Atheist group objects to prayer, wants officials to ‘get to work’
A satanist may offer the invocation at an upcoming Grand Junction City Council meeting, the result of the city’s policy to allow any religious group to participate in prayer at the opening of its sessions.
Though members of the Western Colorado Atheists and Freethinkers have participated in the invocation a few times since it protested the city’s practice of allowing predominantly Christian participants to conduct prayer at the meetings, it’s the first time a satanist plans on delivering the invocation.
Scott Iles, a member of the Western Colorado Atheists and Freethinkers, was selected to give the invocation at the Aug. 2 City Council meeting, according to Greg LeBlanc, assistant to the city manager. LeBlanc said Iles has not yet confirmed he is participating, and if he doesn’t do so by today, the council will defer to a moment of silence. It’s not clear whether Iles can transfer his invocation to another participant at this time. City Attorney John Shaver was unavailable for comment Thursday.
Iles, a Grand Junction resident, confirmed he intends to offer his slot to a local satanist, though he said when he put his name in the drawing he was “willing to make a point myself” until he and others in his organization came up with an alternate plan. “We came up with the idea that it would be really cool if (satanists) did the invocation just to shake things up,” he said. “I’m an atheist myself and I don’t believe that the invocation should have any part to play in city government or any kind of government.”
Anne Landman of the Western Colorado Atheists and Freethinkers declined to reveal the satanist’s identity at this time but said he is currently involved in starting a Colorado branch of the Satanic Temple.
The invocation has traditionally been performed following the Pledge of Allegiance, opening the council meeting. It’s usually a short prayer or a moment of silence if the participant didn’t show up or there wasn’t one arranged.
It’s not clear what a satanist invocation will entail, as the city doesn’t have a specific policy for the content of the invocation or time limits.
“We don’t know,” Landman said. “There is no limit whatsoever on this part of the meeting. They could have someone coming and talking in tongues and swinging a chicken.”
Religious freedom activists have used elected government boards in recent years to illustrate the constitutional requirement that requires them to allow all prayer forms if they allow one at all — a free exercise of religion without endorsing one type in particular.
In July 2016 in Florida, a satanist named David Suhor arrived in a black hooded shroud to deliver his invocation in front of the Pensacola City Council. An online video of the invocation shows protesters filling the council chambers, praying loudly to prevent him from delivering his address.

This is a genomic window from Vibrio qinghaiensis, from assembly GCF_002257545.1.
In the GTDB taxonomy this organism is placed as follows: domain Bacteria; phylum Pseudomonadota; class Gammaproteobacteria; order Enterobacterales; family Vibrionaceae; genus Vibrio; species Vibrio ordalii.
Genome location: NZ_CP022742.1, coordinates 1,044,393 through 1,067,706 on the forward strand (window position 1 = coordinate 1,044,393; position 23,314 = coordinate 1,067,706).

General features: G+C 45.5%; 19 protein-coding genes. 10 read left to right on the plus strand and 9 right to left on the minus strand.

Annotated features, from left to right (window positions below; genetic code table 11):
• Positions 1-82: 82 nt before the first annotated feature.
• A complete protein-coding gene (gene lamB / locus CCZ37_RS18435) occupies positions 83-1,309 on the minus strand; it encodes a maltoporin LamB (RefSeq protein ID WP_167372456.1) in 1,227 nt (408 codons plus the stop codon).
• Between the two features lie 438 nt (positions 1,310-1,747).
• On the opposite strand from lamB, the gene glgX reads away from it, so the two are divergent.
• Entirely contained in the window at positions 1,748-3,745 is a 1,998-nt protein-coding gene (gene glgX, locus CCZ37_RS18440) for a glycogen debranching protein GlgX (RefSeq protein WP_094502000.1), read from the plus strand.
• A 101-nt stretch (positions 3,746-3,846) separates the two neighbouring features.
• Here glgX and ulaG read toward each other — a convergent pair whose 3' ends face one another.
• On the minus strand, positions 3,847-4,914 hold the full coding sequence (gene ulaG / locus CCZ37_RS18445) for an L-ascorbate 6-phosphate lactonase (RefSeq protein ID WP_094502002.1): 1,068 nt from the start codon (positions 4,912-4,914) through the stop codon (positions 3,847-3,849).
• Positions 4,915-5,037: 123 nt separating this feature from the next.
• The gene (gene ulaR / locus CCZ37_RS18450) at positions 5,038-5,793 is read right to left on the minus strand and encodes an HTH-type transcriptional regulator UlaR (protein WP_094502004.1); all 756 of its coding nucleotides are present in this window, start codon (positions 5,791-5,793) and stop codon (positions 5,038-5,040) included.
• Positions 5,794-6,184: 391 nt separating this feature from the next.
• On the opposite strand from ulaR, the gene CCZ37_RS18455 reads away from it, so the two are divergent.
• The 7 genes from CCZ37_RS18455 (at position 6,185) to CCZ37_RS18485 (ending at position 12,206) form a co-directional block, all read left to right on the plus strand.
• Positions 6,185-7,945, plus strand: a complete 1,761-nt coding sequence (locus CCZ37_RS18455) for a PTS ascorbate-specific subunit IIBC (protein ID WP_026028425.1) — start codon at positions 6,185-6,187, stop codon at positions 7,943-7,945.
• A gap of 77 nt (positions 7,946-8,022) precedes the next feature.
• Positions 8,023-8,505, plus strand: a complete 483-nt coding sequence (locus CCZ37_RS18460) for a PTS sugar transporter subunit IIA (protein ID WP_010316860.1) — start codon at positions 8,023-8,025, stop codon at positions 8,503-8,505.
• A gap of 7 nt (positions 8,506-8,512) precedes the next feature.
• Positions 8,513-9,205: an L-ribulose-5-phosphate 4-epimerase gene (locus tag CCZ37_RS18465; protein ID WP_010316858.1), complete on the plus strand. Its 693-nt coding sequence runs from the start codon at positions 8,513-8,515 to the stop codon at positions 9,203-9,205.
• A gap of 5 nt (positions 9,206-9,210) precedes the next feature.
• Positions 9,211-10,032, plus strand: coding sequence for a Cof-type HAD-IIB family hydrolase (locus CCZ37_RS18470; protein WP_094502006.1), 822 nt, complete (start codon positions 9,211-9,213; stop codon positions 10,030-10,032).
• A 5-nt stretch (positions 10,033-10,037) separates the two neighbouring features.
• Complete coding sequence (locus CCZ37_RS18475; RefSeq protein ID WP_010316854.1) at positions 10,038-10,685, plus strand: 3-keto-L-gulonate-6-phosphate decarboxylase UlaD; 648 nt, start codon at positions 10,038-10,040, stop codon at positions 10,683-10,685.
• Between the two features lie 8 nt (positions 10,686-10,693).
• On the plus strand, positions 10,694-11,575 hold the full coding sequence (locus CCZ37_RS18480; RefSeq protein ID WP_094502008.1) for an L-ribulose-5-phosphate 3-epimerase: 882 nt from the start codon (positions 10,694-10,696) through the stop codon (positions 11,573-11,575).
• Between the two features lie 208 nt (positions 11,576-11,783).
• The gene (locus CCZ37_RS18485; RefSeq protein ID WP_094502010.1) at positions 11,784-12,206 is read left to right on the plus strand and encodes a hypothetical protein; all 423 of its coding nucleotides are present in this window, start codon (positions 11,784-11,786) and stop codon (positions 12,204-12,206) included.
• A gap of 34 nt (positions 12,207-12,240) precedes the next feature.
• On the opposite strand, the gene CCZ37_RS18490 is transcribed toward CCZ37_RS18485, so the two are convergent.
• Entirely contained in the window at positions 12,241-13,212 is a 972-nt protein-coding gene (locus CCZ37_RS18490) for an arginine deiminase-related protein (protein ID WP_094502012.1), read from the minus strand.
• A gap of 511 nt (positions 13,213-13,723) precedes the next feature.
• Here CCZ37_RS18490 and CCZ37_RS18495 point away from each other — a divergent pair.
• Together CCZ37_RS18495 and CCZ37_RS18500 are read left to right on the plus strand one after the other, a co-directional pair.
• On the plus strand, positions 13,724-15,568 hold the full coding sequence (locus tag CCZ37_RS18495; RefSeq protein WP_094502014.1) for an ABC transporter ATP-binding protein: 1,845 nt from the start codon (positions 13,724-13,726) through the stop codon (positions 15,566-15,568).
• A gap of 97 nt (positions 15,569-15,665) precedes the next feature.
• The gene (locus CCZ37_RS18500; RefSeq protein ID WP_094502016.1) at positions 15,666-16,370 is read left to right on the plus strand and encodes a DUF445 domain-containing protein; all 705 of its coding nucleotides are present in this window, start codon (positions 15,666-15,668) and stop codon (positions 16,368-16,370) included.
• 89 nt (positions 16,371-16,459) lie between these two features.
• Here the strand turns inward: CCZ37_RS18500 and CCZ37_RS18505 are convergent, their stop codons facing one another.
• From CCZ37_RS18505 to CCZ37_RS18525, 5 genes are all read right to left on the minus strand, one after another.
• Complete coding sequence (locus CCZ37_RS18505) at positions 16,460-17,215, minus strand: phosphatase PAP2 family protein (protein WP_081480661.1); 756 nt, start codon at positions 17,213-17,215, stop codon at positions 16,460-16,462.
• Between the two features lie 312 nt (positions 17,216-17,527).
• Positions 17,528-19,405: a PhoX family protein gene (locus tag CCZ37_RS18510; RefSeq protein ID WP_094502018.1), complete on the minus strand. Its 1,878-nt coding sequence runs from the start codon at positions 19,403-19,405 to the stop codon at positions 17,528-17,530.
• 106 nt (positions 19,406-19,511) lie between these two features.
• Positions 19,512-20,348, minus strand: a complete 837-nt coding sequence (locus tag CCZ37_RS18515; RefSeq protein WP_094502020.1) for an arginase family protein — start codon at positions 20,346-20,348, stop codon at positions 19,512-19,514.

In the video, the council president asks the crowd to settle down and a man standing in the front row refuses, saying, “No, he’s going to pronounce curses on us and you.”
Police removed disruptive protesters and others remained in the council chambers, some holding Bibles and producing a low murmur of prayer as Suhor began to sing his invocation. It was over within minutes.
The local atheists and freethinkers group, formed in 2007, first asked the city to stop the tradition of prayer at meetings in 2008, Landman said. At the time, a group called the Grand Valley Ministerial Alliance had organized the invocations, she said. After that, the city instated a lottery through the city clerk’s office that allows anyone to submit their name for participation.
The Freedom From Religion Foundation has urged a strict separation of church and state and maintains that it’s inappropriate for public officials to schedule prayer at government functions. “Without going to court, citizens and the Freedom From Religion Foundation have successfully halted sectarian prayer by local governments,” the organization said on its website. “Citizens have even persuaded local boards to drop prayer altogether or to substitute a moment of silence.”
That’s exactly what Landman and her organization wants to happen. “We’d just like to see the public service get to work,” she said. “There’s a lot of wasted time at these meetings and it has nothing to do with city business.”
“I think a moment of silence is completely appropriate,” Iles said. “I don’t think it needs to be anything more than that.”
The invocation is the latest project of the atheists and freethinkers group, which distributed satanic coloring books last year at Delta County schools after Bibles were offered to students.